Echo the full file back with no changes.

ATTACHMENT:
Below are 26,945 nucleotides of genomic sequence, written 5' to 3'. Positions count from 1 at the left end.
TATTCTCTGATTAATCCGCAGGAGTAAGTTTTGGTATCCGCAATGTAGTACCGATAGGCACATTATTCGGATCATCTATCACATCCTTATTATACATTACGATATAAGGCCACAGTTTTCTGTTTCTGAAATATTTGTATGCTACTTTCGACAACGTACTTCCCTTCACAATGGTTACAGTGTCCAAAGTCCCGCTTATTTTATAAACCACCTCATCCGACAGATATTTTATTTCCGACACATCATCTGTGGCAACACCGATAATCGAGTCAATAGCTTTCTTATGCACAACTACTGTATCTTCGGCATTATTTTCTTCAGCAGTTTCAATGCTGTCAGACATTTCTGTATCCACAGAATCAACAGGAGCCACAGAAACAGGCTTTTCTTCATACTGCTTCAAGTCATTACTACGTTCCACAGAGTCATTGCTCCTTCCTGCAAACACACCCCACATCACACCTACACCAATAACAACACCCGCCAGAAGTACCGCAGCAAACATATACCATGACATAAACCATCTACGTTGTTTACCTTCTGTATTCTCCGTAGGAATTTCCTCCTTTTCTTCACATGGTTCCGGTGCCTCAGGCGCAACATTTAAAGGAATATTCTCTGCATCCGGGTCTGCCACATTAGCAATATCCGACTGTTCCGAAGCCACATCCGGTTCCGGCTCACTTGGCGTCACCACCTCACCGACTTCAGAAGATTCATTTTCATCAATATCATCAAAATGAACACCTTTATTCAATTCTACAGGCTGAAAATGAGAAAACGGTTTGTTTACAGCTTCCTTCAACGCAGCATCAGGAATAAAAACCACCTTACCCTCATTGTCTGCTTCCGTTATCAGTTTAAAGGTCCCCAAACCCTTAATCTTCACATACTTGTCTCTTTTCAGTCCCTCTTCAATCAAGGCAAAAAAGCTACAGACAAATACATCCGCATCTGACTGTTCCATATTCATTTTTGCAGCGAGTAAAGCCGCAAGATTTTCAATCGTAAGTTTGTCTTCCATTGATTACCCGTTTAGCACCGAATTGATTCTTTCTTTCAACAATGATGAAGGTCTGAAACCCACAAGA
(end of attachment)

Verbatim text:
Below are 26,945 nucleotides of genomic sequence, written 5' to 3'. Positions count from 1 at the left end.
TATTCTCTGATTAATCCGCAGGAGTAAGTTTTGGTATCCGCAATGTAGTACCGATAGGCACATTATTCGGATCATCTATCACATCCTTATTATACATTACGATATAAGGCCACAGTTTTCTGTTTCTGAAATATTTGTATGCTACTTTCGACAACGTACTTCCCTTCACAATGGTTACAGTGTCCAAAGTCCCGCTTATTTTATAAACCACCTCATCCGACAGATATTTTATTTCCGACACATCATCTGTGGCAACACCGATAATCGAGTCAATAGCTTTCTTATGCACAACTACTGTATCTTCGGCATTATTTTCTTCAGCAGTTTCAATGCTGTCAGACATTTCTGTATCCACAGAATCAACAGGAGCCACAGAAACAGGCTTTTCTTCATACTGCTTCAAGTCATTACTACGTTCCACAGAGTCATTGCTCCTTCCTGCAAACACACCCCACATCACACCTACACCAATAACAACACCCGCCAGAAGTACCGCAGCAAACATATACCATGACATAAACCATCTACGTTGTTTACCTTCTGTATTCTCCGTAGGAATTTCCTCCTTTTCTTCACATGGTTCCGGTGCCTCAGGCGCAACATTTAAAGGAATATTCTCTGCATCCGGGTCTGCCACATTAGCAATATCCGACTGTTCCGAAGCCACATCCGGTTCCGGCTCACTTGGCGTCACCACCTCACCGACTTCAGAAGATTCATTTTCATCAATATCATCAAAATGAACACCTTTATTCAATTCTACAGGCTGAAAATGAGAAAACGGTTTGTTTACAGCTTCCTTCAACGCAGCATCAGGAATAAAAACCACCTTACCCTCATTGTCTGCTTCCGTTATCAGTTTAAAGGTCCCCAAACCCTTAATCTTCACATACTTGTCTCTTTTCAGTCCCTCTTCAATCAAGGCAAAAAAGCTACAGACAAATACATCCGCATCTGACTGTTCCATATTCATTTTTGCAGCGAGTAAAGCCGCAAGATTTTCAATCGTAAGTTTGTCTTCCATTGATTACCCGTTTAGCACCGAATTGATTCTTTCTTTCAACAATGATGAAGGTCTGAAACCCACAAGA